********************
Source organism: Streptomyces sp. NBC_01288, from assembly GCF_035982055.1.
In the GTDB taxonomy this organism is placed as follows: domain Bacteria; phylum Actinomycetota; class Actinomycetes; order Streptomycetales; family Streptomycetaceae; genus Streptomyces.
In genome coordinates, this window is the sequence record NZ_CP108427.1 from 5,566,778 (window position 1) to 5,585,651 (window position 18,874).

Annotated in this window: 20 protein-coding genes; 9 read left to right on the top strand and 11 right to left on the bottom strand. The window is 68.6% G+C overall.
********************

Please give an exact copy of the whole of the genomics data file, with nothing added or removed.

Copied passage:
Source organism: Streptomyces sp. NBC_01288, from assembly GCF_035982055.1.
In the GTDB taxonomy this organism is placed as follows: domain Bacteria; phylum Actinomycetota; class Actinomycetes; order Streptomycetales; family Streptomycetaceae; genus Streptomyces.
In genome coordinates, this window is the sequence record NZ_CP108427.1 from 5,566,778 (window position 1) to 5,585,651 (window position 18,874).

Annotated in this window: 20 protein-coding genes; 9 read left to right on the top strand and 11 right to left on the bottom strand. The window is 68.6% G+C overall.